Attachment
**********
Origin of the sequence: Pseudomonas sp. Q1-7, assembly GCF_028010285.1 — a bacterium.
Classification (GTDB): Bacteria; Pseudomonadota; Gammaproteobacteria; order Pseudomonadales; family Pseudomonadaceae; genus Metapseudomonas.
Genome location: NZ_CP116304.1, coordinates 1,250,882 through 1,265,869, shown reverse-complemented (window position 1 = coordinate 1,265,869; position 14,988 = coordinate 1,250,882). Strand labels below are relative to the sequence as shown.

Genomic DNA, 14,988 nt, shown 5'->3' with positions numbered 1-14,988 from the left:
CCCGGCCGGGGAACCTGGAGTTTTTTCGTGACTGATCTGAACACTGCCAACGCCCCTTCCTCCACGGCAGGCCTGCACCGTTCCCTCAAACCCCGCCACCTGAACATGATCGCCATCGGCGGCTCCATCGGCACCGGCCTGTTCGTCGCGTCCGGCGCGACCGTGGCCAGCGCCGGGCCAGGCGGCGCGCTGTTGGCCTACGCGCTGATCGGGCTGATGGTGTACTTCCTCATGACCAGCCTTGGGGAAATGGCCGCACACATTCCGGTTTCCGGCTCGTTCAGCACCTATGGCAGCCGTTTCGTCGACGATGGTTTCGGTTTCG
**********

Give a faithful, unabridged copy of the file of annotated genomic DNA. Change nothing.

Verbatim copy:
Origin of the sequence: Pseudomonas sp. Q1-7, assembly GCF_028010285.1 — a bacterium.
Classification (GTDB): Bacteria; Pseudomonadota; Gammaproteobacteria; order Pseudomonadales; family Pseudomonadaceae; genus Metapseudomonas.
Genome location: NZ_CP116304.1, coordinates 1,250,882 through 1,265,869, shown reverse-complemented (window position 1 = coordinate 1,265,869; position 14,988 = coordinate 1,250,882). Strand labels below are relative to the sequence as shown.

Genomic DNA, 14,988 nt, shown 5'->3' with positions numbered 1-14,988 from the left:
CCCGGCCGGGGAACCTGGAGTTTTTTCGTGACTGATCTGAACACTGCCAACGCCCCTTCCTCCACGGCAGGCCTGCACCGTTCCCTCAAACCCCGCCACCTGAACATGATCGCCATCGGCGGCTCCATCGGCACCGGCCTGTTCGTCGCGTCCGGCGCGACCGTGGCCAGCGCCGGGCCAGGCGGCGCGCTGTTGGCCTACGCGCTGATCGGGCTGATGGTGTACTTCCTCATGACCAGCCTTGGGGAAATGGCCGCACACATTCCGGTTTCCGGCTCGTTCAGCACCTATGGCAGCCGTTTCGTCGACGATGGTTTCGGTTTCG